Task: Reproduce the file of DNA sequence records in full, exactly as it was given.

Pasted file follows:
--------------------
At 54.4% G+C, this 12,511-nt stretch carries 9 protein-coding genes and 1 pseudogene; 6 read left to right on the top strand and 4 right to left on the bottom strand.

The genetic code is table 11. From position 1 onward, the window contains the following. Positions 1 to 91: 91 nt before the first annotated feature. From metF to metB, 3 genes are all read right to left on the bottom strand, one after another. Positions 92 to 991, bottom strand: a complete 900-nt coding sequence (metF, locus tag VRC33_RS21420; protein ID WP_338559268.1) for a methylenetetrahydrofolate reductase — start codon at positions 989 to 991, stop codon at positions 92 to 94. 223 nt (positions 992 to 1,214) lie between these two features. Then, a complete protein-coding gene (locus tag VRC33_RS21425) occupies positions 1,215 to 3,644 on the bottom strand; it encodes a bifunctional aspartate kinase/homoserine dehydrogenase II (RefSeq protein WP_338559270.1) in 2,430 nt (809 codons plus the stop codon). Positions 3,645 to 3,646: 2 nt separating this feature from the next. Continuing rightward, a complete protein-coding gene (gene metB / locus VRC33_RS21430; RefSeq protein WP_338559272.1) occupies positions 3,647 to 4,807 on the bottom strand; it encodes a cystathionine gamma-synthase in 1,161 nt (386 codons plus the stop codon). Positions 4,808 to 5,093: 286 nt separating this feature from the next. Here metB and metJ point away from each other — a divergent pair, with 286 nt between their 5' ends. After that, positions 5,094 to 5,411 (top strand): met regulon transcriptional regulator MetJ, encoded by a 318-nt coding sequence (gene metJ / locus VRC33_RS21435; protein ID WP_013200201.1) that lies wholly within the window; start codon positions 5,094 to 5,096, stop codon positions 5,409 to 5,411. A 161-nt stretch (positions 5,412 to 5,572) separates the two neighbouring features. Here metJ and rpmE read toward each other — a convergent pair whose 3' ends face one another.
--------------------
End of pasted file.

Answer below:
At 54.4% G+C, this 12,511-nt stretch carries 9 protein-coding genes and 1 pseudogene; 6 read left to right on the top strand and 4 right to left on the bottom strand.

The genetic code is table 11. From position 1 onward, the window contains the following. Positions 1 to 91: 91 nt before the first annotated feature. From metF to metB, 3 genes are all read right to left on the bottom strand, one after another. Positions 92 to 991, bottom strand: a complete 900-nt coding sequence (metF, locus tag VRC33_RS21420; protein ID WP_338559268.1) for a methylenetetrahydrofolate reductase — start codon at positions 989 to 991, stop codon at positions 92 to 94. 223 nt (positions 992 to 1,214) lie between these two features. Then, a complete protein-coding gene (locus tag VRC33_RS21425) occupies positions 1,215 to 3,644 on the bottom strand; it encodes a bifunctional aspartate kinase/homoserine dehydrogenase II (RefSeq protein WP_338559270.1) in 2,430 nt (809 codons plus the stop codon). Positions 3,645 to 3,646: 2 nt separating this feature from the next. Continuing rightward, a complete protein-coding gene (gene metB / locus VRC33_RS21430; RefSeq protein WP_338559272.1) occupies positions 3,647 to 4,807 on the bottom strand; it encodes a cystathionine gamma-synthase in 1,161 nt (386 codons plus the stop codon). Positions 4,808 to 5,093: 286 nt separating this feature from the next. Here metB and metJ point away from each other — a divergent pair, with 286 nt between their 5' ends. After that, positions 5,094 to 5,411 (top strand): met regulon transcriptional regulator MetJ, encoded by a 318-nt coding sequence (gene metJ / locus VRC33_RS21435; protein ID WP_013200201.1) that lies wholly within the window; start codon positions 5,094 to 5,096, stop codon positions 5,409 to 5,411. A 161-nt stretch (positions 5,412 to 5,572) separates the two neighbouring features. Here metJ and rpmE read toward each other — a convergent pair whose 3' ends face one another.